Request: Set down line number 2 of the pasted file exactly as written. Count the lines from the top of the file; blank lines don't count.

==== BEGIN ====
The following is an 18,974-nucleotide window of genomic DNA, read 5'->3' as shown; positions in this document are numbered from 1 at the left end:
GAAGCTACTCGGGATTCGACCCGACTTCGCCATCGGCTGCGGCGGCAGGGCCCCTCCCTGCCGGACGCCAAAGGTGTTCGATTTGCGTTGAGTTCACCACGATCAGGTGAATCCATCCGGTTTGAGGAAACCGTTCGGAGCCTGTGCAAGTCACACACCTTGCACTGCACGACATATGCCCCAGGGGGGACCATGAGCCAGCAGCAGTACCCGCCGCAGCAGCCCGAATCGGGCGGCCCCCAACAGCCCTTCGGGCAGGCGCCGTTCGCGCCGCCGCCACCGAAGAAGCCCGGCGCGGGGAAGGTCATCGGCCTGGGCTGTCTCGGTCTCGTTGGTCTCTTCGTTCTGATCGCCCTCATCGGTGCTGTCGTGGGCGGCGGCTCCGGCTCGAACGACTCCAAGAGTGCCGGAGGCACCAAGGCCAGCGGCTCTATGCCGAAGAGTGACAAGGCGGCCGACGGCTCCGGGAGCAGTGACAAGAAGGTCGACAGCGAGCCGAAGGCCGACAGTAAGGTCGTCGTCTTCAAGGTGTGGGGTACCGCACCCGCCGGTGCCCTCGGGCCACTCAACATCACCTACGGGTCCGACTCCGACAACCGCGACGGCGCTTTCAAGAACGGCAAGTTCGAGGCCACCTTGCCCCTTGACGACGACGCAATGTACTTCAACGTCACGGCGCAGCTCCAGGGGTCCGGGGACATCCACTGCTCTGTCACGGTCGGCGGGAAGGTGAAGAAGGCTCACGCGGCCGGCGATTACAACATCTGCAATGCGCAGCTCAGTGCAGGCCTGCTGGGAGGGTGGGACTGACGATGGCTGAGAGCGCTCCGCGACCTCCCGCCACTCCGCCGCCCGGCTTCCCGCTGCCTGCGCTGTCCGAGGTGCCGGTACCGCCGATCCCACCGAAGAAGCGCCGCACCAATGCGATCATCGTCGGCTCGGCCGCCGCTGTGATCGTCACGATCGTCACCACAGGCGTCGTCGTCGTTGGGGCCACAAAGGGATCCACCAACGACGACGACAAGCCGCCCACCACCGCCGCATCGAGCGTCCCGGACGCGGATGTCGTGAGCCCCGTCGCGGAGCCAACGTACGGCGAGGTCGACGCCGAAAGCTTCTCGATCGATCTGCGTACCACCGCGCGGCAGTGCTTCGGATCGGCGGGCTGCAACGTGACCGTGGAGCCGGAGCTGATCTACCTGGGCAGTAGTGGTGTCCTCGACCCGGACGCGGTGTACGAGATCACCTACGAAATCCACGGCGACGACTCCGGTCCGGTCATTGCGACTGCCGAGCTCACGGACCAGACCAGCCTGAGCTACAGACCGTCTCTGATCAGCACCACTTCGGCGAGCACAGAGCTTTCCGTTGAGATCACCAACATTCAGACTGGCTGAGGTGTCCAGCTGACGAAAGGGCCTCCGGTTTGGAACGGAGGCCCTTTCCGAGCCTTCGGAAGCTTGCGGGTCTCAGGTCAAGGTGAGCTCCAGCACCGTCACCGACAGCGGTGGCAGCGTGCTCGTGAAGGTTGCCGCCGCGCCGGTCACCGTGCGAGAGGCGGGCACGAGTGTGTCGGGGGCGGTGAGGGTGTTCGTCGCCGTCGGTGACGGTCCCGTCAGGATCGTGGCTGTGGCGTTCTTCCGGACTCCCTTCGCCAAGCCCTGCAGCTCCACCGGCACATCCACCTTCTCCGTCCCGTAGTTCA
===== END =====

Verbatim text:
GAAGCTACTCGGGATTCGACCCGACTTCGCCATCGGCTGCGGCGGCAGGGCCCCTCCCTGCCGGACGCCAAAGGTGTTCGATTTGCGTTGAGTTCACCACGATCAGGTGAATCCATCCGGTTTGAGGAAACCGTTCGGAGCCTGTGCAAGTCACACACCTTGCACTGCACGACATATGCCCCAGGGGGGACCATGAGCCAGCAGCAGTACCCGCCGCAGCAGCCCGAATCGGGCGGCCCCCAACAGCCCTTCGGGCAGGCGCCGTTCGCGCCGCCGCCACCGAAGAAGCCCGGCGCGGGGAAGGTCATCGGCCTGGGCTGTCTCGGTCTCGTTGGTCTCTTCGTTCTGATCGCCCTCATCGGTGCTGTCGTGGGCGGCGGCTCCGGCTCGAACGACTCCAAGAGTGCCGGAGGCACCAAGGCCAGCGGCTCTATGCCGAAGAGTGACAAGGCGGCCGACGGCTCCGGGAGCAGTGACAAGAAGGTCGACAGCGAGCCGAAGGCCGACAGTAAGGTCGTCGTCTTCAAGGTGTGGGGTACCGCACCCGCCGGTGCCCTCGGGCCACTCAACATCACCTACGGGTCCGACTCCGACAACCGCGACGGCGCTTTCAAGAACGGCAAGTTCGAGGCCACCTTGCCCCTTGACGACGACGCAATGTACTTCAACGTCACGGCGCAGCTCCAGGGGTCCGGGGACATCCACTGCTCTGTCACGGTCGGCGGGAAGGTGAAGAAGGCTCACGCGGCCGGCGATTACAACATCTGCAATGCGCAGCTCAGTGCAGGCCTGCTGGGAGGGTGGGACTGACGATGGCTGAGAGCGCTCCGCGACCTCCCGCCACTCCGCCGCCCGGCTTCCCGCTGCCTGCGCTGTCCGAGGTGCCGGTACCGCCGATCCCACCGAAGAAGCGCCGCACCAATGCGATCATCGTCGGCTCGGCCGCCGCTGTGATCGTCACGATCGTCACCACAGGCGTCGTCGTCGTTGGGGCCACAAAGGGATCCACCAACGACGACGACAAGCCGCCCACCACCGCCGCATCGAGCGTCCCGGACGCGGATGTCGTGAGCCCCGTCGCGGAGCCAACGTACGGCGAGGTCGACGCCGAAAGCTTCTCGATCGATCTGCGTACCACCGCGCGGCAGTGCTTCGGATCGGCGGGCTGCAACGTGACCGTGGAGCCGGAGCTGATCTACCTGGGCAGTAGTGGTGTCCTCGACCCGGACGCGGTGTACGAGATCACCTACGAAATCCACGGCGACGACTCCGGTCCGGTCATTGCGACTGCCGAGCTCACGGACCAGACCAGCCTGAGCTACAGACCGTCTCTGATCAGCACCACTTCGGCGAGCACAGAGCTTTCCGTTGAGATCACCAACATTCAGACTGGCTGAGGTGTCCAGCTGACGAAAGGGCCTCCGGTTTGGAACGGAGGCCCTTTCCGAGCCTTCGGAAGCTTGCGGGTCTCAGGTCAAGGTGAGCTCCAGCACCGTCACCGACAGCGGTGGCAGCGTGCTCGTGAAGGTTGCCGCCGCGCCGGTCACCGTGCGAGAGGCGGGCACGAGTGTGTCGGGGGCGGTGAGGGTGTTCGTCGCCGTCGGTGACGGTCCCGTCAGGATCGTGGCTGTGGCGTTCTTCCGGACTCCCTTCGCCAAGCCCTGCAGCTCCACCGGCACATCCACCTTCTCCGTCCCGTAGTTCA